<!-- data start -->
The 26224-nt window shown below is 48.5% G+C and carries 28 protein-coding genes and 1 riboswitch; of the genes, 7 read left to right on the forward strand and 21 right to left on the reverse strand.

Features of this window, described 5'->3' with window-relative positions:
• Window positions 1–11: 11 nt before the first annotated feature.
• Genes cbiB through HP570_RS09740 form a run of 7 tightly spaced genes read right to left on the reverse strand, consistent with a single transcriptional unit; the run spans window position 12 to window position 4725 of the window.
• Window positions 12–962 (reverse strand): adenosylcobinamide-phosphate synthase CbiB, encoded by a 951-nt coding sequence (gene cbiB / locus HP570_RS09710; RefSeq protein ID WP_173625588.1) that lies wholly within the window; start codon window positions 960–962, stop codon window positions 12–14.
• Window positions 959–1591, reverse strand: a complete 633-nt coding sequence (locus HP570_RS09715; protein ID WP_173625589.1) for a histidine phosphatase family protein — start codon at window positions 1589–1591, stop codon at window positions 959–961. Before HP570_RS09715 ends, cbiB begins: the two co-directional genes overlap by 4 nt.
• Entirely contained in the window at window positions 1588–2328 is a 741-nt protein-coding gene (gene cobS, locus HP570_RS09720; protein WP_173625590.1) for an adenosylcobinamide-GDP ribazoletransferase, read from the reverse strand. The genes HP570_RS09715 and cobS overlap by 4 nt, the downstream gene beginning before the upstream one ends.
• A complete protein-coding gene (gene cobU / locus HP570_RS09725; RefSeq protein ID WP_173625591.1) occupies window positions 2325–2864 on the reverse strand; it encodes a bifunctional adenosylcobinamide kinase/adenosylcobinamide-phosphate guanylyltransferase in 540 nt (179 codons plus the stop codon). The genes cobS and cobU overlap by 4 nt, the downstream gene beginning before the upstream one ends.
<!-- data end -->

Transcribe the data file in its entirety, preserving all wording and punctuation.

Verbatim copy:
The 26224-nt window shown below is 48.5% G+C and carries 28 protein-coding genes and 1 riboswitch; of the genes, 7 read left to right on the forward strand and 21 right to left on the reverse strand.

Features of this window, described 5'->3' with window-relative positions:
• Window positions 1–11: 11 nt before the first annotated feature.
• Genes cbiB through HP570_RS09740 form a run of 7 tightly spaced genes read right to left on the reverse strand, consistent with a single transcriptional unit; the run spans window position 12 to window position 4725 of the window.
• Window positions 12–962 (reverse strand): adenosylcobinamide-phosphate synthase CbiB, encoded by a 951-nt coding sequence (gene cbiB / locus HP570_RS09710; RefSeq protein ID WP_173625588.1) that lies wholly within the window; start codon window positions 960–962, stop codon window positions 12–14.
• Window positions 959–1591, reverse strand: a complete 633-nt coding sequence (locus HP570_RS09715; protein ID WP_173625589.1) for a histidine phosphatase family protein — start codon at window positions 1589–1591, stop codon at window positions 959–961. Before HP570_RS09715 ends, cbiB begins: the two co-directional genes overlap by 4 nt.
• Entirely contained in the window at window positions 1588–2328 is a 741-nt protein-coding gene (gene cobS, locus HP570_RS09720; protein WP_173625590.1) for an adenosylcobinamide-GDP ribazoletransferase, read from the reverse strand. The genes HP570_RS09715 and cobS overlap by 4 nt, the downstream gene beginning before the upstream one ends.
• A complete protein-coding gene (gene cobU / locus HP570_RS09725; RefSeq protein ID WP_173625591.1) occupies window positions 2325–2864 on the reverse strand; it encodes a bifunctional adenosylcobinamide kinase/adenosylcobinamide-phosphate guanylyltransferase in 540 nt (179 codons plus the stop codon). The genes cobS and cobU overlap by 4 nt, the downstream gene beginning before the upstream one ends.